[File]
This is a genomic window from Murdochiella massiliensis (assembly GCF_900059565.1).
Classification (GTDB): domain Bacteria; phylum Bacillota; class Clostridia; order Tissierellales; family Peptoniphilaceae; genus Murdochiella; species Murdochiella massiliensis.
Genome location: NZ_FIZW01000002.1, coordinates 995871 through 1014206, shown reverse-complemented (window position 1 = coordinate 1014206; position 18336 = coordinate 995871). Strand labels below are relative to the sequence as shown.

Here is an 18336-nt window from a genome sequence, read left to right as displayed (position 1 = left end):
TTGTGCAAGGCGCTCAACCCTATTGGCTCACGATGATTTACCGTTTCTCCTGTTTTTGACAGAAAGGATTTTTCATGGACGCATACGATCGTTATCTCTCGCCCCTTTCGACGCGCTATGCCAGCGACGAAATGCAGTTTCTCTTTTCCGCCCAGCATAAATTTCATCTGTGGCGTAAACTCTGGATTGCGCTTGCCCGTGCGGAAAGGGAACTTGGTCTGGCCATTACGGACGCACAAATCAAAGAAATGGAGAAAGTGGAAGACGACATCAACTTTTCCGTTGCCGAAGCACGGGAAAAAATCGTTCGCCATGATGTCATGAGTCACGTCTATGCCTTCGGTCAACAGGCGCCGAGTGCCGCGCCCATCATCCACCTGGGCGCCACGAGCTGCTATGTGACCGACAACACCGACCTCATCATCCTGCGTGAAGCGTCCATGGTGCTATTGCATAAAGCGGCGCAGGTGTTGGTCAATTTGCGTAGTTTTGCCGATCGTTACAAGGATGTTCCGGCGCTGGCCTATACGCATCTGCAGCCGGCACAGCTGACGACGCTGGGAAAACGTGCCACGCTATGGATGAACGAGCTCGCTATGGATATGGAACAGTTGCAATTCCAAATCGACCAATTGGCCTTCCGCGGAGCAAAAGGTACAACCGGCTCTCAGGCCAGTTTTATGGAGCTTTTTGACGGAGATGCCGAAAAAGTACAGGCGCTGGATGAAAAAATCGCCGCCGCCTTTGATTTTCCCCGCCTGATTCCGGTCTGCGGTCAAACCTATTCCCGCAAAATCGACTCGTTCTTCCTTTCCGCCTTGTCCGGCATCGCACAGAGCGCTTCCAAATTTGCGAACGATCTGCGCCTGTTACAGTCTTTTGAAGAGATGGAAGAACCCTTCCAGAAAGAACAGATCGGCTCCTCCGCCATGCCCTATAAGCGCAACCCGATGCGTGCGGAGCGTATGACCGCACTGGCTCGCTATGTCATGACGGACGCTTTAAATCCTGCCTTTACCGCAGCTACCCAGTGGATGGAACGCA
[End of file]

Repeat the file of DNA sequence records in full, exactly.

This is a genomic window from Murdochiella massiliensis (assembly GCF_900059565.1).
Classification (GTDB): domain Bacteria; phylum Bacillota; class Clostridia; order Tissierellales; family Peptoniphilaceae; genus Murdochiella; species Murdochiella massiliensis.
Genome location: NZ_FIZW01000002.1, coordinates 995871 through 1014206, shown reverse-complemented (window position 1 = coordinate 1014206; position 18336 = coordinate 995871). Strand labels below are relative to the sequence as shown.

Here is an 18336-nt window from a genome sequence, read left to right as displayed (position 1 = left end):
TTGTGCAAGGCGCTCAACCCTATTGGCTCACGATGATTTACCGTTTCTCCTGTTTTTGACAGAAAGGATTTTTCATGGACGCATACGATCGTTATCTCTCGCCCCTTTCGACGCGCTATGCCAGCGACGAAATGCAGTTTCTCTTTTCCGCCCAGCATAAATTTCATCTGTGGCGTAAACTCTGGATTGCGCTTGCCCGTGCGGAAAGGGAACTTGGTCTGGCCATTACGGACGCACAAATCAAAGAAATGGAGAAAGTGGAAGACGACATCAACTTTTCCGTTGCCGAAGCACGGGAAAAAATCGTTCGCCATGATGTCATGAGTCACGTCTATGCCTTCGGTCAACAGGCGCCGAGTGCCGCGCCCATCATCCACCTGGGCGCCACGAGCTGCTATGTGACCGACAACACCGACCTCATCATCCTGCGTGAAGCGTCCATGGTGCTATTGCATAAAGCGGCGCAGGTGTTGGTCAATTTGCGTAGTTTTGCCGATCGTTACAAGGATGTTCCGGCGCTGGCCTATACGCATCTGCAGCCGGCACAGCTGACGACGCTGGGAAAACGTGCCACGCTATGGATGAACGAGCTCGCTATGGATATGGAACAGTTGCAATTCCAAATCGACCAATTGGCCTTCCGCGGAGCAAAAGGTACAACCGGCTCTCAGGCCAGTTTTATGGAGCTTTTTGACGGAGATGCCGAAAAAGTACAGGCGCTGGATGAAAAAATCGCCGCCGCCTTTGATTTTCCCCGCCTGATTCCGGTCTGCGGTCAAACCTATTCCCGCAAAATCGACTCGTTCTTCCTTTCCGCCTTGTCCGGCATCGCACAGAGCGCTTCCAAATTTGCGAACGATCTGCGCCTGTTACAGTCTTTTGAAGAGATGGAAGAACCCTTCCAGAAAGAACAGATCGGCTCCTCCGCCATGCCCTATAAGCGCAACCCGATGCGTGCGGAGCGTATGACCGCACTGGCTCGCTATGTCATGACGGACGCTTTAAATCCTGCCTTTACCGCAGCTACCCAGTGGATGGAACGCA